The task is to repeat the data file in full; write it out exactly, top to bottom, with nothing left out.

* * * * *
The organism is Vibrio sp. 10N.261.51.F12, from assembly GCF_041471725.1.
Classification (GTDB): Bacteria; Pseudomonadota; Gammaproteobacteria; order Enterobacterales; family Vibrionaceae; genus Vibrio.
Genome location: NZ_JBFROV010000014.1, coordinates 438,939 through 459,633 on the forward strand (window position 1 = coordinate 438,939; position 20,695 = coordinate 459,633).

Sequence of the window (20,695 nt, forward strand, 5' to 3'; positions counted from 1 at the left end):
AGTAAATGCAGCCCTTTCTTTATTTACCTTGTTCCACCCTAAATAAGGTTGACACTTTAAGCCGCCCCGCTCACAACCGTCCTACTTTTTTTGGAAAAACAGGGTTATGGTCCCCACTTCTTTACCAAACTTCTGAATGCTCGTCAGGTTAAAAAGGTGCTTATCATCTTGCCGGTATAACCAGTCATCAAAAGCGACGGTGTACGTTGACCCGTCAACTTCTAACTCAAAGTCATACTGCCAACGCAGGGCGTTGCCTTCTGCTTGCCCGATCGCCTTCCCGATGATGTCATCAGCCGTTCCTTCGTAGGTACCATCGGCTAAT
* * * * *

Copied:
The organism is Vibrio sp. 10N.261.51.F12, from assembly GCF_041471725.1.
Classification (GTDB): Bacteria; Pseudomonadota; Gammaproteobacteria; order Enterobacterales; family Vibrionaceae; genus Vibrio.
Genome location: NZ_JBFROV010000014.1, coordinates 438,939 through 459,633 on the forward strand (window position 1 = coordinate 438,939; position 20,695 = coordinate 459,633).

Sequence of the window (20,695 nt, forward strand, 5' to 3'; positions counted from 1 at the left end):
AGTAAATGCAGCCCTTTCTTTATTTACCTTGTTCCACCCTAAATAAGGTTGACACTTTAAGCCGCCCCGCTCACAACCGTCCTACTTTTTTTGGAAAAACAGGGTTATGGTCCCCACTTCTTTACCAAACTTCTGAATGCTCGTCAGGTTAAAAAGGTGCTTATCATCTTGCCGGTATAACCAGTCATCAAAAGCGACGGTGTACGTTGACCCGTCAACTTCTAACTCAAAGTCATACTGCCAACGCAGGGCGTTGCCTTCTGCTTGCCCGATCGCCTTCCCGATGATGTCATCAGCCGTTCCTTCGTAGGTACCATCGGCTAAT